The FUGITIVE - He is tasked to roam around and survey the camp while the group is having an interaction with the distractor. He will remember the positioning of the tents and will check the positioning of some possible backpacks leaning on the tent. When the bridge signals for an arising suspicion, he will return to the group and will interact again; acting like he left because he just did number one.

When they are done, sometimes they will walk away. They will just return when the camp shows signs of weakness and drunkenness; and using their machete, they will carefully and quietly slash the tents, looting all possible items of the group members. Sometimes, according to Brgy. Chairman, they attack even while the group is having a session ~ this is primarily because the members of the group seem to be small, naive, weak and drunk enough for them to be confident in doing their evil deed.

Tip: Position your tents as close to each other as possible
Because our socials had a system, the distractor did not really break in and gain the trust and attention of the group. Our group loves interacting with locals and guides. We have our list of favorite locals that we encountered during our adventures. But that night was different. It had a different tone, an awkward vibe. After some time, the three excused themselves and disappeared into the darkness of the night.

I got alarmed but the socials had to continue. We still have a lot of time to kill as it was only 11:00PM. These culprits do not really care if your group is big or small. Remember they had been doing these for years now. So I knew that some of us needed to stay awake until sunlight. That was one of the suggestion of Brgy. Chairman too. I asked Wilson to sleep early and wake up when the socials is done; which would be his shift to guard the camp. I gathered the BACKPACKER Boys Heinz and Ralph (Mon was already too drunk to be assigned any task) and they also felt the same suspicion towards the visitors. So I asked them to try to be awake at least until sunlight. During that night, the boys did not drink much. But it did not really spoil our socials as we all had a blast. For added security and alertness I did some rounds checking the tents while we were having fun. You will never know when and where they will strike. At quarter past four, the girls were already singing to the tune of 'It's Raining Men' and the boys had to escort them to their tents. A little shower poured and the boys arranged the things outside. Wilson and Mina stayed up outside until sunlight. Because of our strategy, no tent slashing or stealing happened.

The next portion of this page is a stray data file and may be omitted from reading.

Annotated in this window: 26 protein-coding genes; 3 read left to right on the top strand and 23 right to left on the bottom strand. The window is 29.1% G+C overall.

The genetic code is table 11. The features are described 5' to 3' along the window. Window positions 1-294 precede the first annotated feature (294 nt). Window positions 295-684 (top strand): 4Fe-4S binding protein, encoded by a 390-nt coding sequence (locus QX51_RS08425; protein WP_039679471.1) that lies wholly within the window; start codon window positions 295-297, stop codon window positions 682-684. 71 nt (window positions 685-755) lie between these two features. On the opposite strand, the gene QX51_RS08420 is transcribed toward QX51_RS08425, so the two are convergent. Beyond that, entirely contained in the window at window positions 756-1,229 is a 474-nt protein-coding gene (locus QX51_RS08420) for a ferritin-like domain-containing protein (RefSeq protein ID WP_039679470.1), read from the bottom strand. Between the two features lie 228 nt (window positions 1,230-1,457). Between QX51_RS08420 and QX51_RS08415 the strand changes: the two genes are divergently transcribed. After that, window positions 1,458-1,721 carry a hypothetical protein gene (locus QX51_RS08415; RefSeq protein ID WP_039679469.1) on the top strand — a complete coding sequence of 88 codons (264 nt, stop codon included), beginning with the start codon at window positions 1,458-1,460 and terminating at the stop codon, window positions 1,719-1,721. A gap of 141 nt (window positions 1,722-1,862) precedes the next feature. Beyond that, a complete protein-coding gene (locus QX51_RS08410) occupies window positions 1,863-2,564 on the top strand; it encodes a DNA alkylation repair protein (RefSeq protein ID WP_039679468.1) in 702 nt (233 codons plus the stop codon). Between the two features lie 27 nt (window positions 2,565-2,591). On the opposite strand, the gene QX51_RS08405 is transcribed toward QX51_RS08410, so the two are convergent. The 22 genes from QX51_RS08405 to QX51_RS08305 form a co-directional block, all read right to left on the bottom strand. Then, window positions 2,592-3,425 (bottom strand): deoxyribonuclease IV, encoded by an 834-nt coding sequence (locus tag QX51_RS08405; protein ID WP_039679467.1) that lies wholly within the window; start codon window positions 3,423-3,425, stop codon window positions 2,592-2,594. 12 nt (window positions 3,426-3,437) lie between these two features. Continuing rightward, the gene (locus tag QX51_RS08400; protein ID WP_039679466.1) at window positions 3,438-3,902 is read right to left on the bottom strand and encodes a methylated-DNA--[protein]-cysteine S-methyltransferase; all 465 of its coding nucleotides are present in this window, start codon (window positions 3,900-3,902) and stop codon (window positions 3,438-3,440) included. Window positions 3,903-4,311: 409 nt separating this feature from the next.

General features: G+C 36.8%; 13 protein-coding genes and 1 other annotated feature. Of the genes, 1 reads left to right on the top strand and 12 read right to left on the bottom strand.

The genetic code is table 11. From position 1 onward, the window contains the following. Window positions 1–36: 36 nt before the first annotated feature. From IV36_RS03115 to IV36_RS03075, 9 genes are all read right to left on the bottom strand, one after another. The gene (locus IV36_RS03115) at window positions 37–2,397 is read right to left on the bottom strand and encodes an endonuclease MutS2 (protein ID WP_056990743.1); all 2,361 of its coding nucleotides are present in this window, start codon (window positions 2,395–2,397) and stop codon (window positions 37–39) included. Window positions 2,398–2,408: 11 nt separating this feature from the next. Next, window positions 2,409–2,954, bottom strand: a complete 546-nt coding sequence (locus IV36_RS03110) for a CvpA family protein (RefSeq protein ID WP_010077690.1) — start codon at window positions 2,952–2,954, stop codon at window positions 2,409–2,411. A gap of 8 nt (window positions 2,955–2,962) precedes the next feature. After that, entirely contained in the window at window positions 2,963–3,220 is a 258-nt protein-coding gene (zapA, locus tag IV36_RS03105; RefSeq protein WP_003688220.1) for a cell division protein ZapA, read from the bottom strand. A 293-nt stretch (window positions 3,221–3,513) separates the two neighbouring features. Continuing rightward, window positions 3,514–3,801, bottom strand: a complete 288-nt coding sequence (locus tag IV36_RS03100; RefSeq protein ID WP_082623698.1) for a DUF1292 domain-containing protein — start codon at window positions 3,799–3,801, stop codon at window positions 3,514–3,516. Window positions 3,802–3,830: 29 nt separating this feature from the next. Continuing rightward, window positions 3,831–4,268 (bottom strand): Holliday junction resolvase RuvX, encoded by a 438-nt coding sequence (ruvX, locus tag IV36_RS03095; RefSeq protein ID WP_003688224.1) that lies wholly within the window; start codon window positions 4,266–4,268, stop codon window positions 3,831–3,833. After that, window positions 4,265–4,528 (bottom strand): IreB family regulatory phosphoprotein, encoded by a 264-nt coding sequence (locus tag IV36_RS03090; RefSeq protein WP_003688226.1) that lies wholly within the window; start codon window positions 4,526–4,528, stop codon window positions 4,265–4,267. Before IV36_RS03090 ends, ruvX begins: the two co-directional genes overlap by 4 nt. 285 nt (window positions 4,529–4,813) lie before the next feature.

Mt. Sembrano socials
I got a chance to speak with the local caretaker that morning prior to our summit assault. She told me that these culprits are not really 'locals' in the area as what they claim to be the night before. She assured me that should anything happen, his husband with a machete is doing some rounds too. The only concern I have is that I never saw her husband do some rounds that night. And what's one machete versus three machetes? And if something happens, it's only her husband who will come to rescue the campers because aside from the couple, all of the local caretakers at Manggahan Campsite are all children. I have seen familiar arguments like this on a Mt. Sembrano thread. They said that having caretakers at Manggahan Campsite is an effective way of warding off these rascals...but it was not enough and systematic. Should we pay more than the collected 10Php Camping Fee just to feel total security at the campsite? And I wonder what the local government is doing other than reminding the hikers to be cautious when they're up in the mountains? It has been a known issue for three years but still, the stealing incidences are not diminishing.